And while Owen may be the action hero guy, I have to give it to Claire: she goes from being all business to being able to hold her own when the time comes, and she does it in heels for the whole movie. I’d have broken off the stilettos and at least walked in flats personally, but hey. More power to her. I won’t tell you any more of the story so you can enjoy watching it play out for yourself.
In another homage that I thought was a nice nod to the fanbase, control room technician Lowery (Jake Johnson) is criticized for wearing a classic Jurassic Park t-shirt (“Isn’t that in poor taste?”) that he bought on eBay. His desk is lined with the kind of plastic dinosaur toys I had as a child, and that I’m sure many fans did as well. It’s a wonderful way to acknowledge the original.
I will tell you about a couple of things that bothered me for most of the film. In the twenty two years since Jurassic Park, we’ve learned so much about dinosaurs and their descendents, birds, that now it’s commonly accepted that many if not most dinosaurs (and certainly tyrannosaurs) were feathered. While I know it wouldn’t have been consistent with the aesthetic of the first film, it would’ve been nice to see some feathered dinos running around. The animals depicted also seemed to stick with older renditions of prehistoric animals (like the pterosaurs’ movements) more than current best analysis. They did mention while in the lab that they didn’t have complete genetic codes for the animals and so had been filling in the gaps from the beginning, but it made me wonder if they never came across feathers at all. Or if they did, and if they’d filled in gaps with birds, did they assume those feathers were flukes and genetically alter the animals to be featherless? I’d be a grumpy T. rex, too, if I was unexpectedly naked!
The science in this is, of course, fiction, but it also didn’t really portray an accurate version of genetic engineering at all. And, of course, the dinosaurs living together in the park existed at many different times, and the iconic T. rex was alive 100 million years after the actual Jurassic period. But maybe I’m nit-picking.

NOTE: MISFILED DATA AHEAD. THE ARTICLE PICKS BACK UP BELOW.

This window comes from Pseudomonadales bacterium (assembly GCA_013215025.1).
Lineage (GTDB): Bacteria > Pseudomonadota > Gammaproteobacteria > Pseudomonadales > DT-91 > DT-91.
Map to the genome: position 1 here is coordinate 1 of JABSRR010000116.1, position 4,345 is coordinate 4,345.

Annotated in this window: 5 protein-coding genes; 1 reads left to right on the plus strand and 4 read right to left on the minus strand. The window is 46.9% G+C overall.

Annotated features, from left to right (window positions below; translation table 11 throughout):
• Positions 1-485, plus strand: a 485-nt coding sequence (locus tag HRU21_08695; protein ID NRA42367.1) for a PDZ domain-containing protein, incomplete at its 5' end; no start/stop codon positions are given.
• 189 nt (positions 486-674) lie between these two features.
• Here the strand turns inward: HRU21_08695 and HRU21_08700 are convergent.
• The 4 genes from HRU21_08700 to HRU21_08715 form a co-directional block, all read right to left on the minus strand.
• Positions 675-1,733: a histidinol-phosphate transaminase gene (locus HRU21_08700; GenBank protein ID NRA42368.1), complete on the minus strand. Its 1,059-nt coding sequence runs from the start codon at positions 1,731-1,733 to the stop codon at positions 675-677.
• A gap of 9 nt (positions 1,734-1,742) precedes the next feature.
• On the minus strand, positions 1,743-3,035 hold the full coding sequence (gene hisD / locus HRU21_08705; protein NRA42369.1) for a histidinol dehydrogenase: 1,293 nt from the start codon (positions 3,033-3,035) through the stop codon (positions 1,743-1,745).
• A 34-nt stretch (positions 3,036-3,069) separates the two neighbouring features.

Overall this was a fun movie and I thoroughly enjoyed it. I highly recommend checking it out, whether you were old enough to see the first one in theaters or not. While the nostalgia factor is high, the story and characters still seem fresh, and though the concept isn’t brand new anymore, a theme park full of dinosaurs can still capture the imagination.
If you’ve seen it already, let me know what you thought of it in the comments below!
*On a personal level, having worked and volunteered at a number of zoos/wildlife rescue places, I found myself both impressed and frustrated in turn by the good and bad practices this keeper staff used with their animals. Yes, I know these aren’t real animals, but I have to say that the way the velociraptor enclosure was set up with the double barrier and overhead feeding was actually well done. However, no one in their right mind would have hesitated to sedate the animals if someone actually fell into the enclosure with them, building trust or no. So yeah.
From a zoo standpoint, this place reminded me strongly of the San Diego Zoo Safari Park, both in layout (though on a much much larger scale) and in guest interaction. The Safari Park even has a tram that takes you around the edge of the big open areas with the free range herds and is working tirelessly to bring animals back from the brink of extinction.